Is Ukip finished? 

What are Ukip's poll ratings?

Ukip’s poll ratings peaked in June 2016 at 16 per cent. Since the leave campaign’s success, that has steadily declined so that Ukip is going into the 2017 general election on 4 per cent, according to the latest polls. If the polls can be trusted, that’s a serious collapse.

Can Ukip get anymore MPs?

In the 2015 general election Ukip contested nearly every seat and got 13 per cent of the vote, making it the third biggest party (although is only returned one MP). Now Ukip is reportedly struggling to find candidates and could stand in as few as 100 seats. Ukip leader Paul Nuttall will stand in Boston and Skegness, but both ex-leader Nigel Farage and donor Arron Banks have ruled themselves out of running this time.

How many members does Ukip have?

Ukip’s membership declined from 45,994 at the 2015 general election to 39,000 in 2016. That’s a worrying sign for any political party, which relies on grassroots memberships to put in the campaigning legwork.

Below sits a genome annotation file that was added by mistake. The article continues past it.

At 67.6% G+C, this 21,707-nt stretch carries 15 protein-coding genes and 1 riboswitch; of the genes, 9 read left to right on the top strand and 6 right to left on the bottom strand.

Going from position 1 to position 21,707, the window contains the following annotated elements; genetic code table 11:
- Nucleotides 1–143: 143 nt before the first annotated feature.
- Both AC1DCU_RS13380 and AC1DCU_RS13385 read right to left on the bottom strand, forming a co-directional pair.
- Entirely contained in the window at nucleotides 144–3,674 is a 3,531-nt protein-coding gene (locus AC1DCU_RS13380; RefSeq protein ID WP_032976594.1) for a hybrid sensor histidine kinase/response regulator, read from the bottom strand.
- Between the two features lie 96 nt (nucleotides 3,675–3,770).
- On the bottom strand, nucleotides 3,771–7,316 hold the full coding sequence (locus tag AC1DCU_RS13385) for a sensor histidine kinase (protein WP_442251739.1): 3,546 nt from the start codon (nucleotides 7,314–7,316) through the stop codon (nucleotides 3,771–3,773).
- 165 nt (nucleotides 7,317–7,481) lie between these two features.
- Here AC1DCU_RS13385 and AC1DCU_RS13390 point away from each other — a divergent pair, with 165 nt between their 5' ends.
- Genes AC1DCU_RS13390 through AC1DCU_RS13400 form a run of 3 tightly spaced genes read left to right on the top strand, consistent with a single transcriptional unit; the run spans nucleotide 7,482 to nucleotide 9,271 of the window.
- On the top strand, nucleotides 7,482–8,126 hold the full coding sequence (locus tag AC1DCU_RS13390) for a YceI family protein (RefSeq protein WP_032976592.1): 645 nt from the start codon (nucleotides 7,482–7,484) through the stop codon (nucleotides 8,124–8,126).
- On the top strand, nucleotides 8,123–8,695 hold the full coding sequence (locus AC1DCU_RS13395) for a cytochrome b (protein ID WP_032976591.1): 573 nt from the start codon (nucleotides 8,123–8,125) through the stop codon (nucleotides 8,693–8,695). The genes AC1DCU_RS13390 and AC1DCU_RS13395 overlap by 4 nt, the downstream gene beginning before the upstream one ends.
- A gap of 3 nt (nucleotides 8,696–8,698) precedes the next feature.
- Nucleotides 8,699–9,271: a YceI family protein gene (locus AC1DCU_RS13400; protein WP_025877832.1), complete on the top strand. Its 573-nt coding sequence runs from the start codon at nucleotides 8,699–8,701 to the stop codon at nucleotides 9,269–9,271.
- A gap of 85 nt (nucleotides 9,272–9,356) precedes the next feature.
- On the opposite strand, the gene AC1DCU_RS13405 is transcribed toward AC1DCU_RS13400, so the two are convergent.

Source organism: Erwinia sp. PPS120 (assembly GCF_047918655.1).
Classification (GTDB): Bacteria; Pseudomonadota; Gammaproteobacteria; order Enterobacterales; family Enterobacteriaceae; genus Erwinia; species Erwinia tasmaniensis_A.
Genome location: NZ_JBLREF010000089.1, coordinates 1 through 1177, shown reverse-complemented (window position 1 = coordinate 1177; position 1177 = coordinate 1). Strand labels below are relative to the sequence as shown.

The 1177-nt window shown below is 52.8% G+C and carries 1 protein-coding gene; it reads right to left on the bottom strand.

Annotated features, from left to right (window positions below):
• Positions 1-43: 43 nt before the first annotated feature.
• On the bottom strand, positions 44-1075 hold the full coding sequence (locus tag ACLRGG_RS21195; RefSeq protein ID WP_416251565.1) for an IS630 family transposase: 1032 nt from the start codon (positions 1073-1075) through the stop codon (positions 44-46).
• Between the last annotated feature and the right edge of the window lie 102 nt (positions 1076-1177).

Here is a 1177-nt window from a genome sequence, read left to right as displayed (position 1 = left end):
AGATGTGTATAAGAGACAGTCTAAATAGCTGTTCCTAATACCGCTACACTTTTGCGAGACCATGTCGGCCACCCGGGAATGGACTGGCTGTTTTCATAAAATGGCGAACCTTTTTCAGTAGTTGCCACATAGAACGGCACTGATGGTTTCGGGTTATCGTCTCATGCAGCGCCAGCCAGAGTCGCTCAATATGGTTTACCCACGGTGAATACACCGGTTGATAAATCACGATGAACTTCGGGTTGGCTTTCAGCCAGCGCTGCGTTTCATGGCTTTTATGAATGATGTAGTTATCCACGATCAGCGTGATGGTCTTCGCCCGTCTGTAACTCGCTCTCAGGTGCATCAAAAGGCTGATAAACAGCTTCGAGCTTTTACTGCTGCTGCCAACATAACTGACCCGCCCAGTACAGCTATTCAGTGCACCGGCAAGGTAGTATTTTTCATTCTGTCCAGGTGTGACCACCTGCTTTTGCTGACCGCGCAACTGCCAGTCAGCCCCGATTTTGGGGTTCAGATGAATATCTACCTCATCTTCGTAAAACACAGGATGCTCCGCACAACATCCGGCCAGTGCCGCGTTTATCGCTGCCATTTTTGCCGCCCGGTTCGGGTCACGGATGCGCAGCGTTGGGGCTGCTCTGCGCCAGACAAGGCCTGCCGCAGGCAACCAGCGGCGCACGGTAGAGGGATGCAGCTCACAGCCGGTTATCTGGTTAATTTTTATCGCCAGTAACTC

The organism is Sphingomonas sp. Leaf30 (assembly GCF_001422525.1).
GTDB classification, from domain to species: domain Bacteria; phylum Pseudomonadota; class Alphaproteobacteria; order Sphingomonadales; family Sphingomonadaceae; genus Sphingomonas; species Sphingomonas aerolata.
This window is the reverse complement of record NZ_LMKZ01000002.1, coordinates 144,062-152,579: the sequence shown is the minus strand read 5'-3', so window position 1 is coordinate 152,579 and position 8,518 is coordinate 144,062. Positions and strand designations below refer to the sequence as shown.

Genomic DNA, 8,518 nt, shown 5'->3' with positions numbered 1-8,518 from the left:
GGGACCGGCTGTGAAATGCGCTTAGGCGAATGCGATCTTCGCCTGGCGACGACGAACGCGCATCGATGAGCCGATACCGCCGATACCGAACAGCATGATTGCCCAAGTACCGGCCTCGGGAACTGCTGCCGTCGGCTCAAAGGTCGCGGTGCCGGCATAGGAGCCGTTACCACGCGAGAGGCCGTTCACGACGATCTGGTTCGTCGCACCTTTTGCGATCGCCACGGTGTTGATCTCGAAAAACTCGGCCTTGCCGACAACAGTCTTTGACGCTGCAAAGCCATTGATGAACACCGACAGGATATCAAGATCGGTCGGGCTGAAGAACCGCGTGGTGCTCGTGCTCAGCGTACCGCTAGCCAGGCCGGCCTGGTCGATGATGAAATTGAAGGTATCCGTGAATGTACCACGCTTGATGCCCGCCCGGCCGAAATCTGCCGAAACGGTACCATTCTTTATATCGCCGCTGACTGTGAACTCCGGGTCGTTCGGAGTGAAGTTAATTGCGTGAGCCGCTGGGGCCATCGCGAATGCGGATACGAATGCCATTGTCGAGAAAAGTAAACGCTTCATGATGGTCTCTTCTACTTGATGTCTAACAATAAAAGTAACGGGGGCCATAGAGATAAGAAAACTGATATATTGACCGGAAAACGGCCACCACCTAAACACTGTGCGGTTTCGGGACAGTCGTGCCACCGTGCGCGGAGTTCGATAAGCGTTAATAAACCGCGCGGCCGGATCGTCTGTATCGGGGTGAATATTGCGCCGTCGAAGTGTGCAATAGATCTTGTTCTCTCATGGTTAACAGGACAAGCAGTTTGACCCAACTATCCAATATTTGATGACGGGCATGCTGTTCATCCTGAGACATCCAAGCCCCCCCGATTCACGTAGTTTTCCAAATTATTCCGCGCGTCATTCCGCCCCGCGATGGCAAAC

What does Ukip's decline mean for Labour and the Conservatives? 

The rise of Ukip took votes from both the Conservatives and Labour, with a nationalist message that appealed to disaffected voters from both right and left. But the decline of Ukip only seems to be helping the Conservatives. Stephen Bush has written about how in Wales voting Ukip seems to have been a gateway drug for traditional Labour voters who are now backing the mainstream right; so the voters Ukip took from the Conservatives are reverting to the Conservatives, and the ones they took from Labour are transferring to the Conservatives too.

Ukip might be finished as an electoral force, but its influence on the rest of British politics will be felt for many years yet.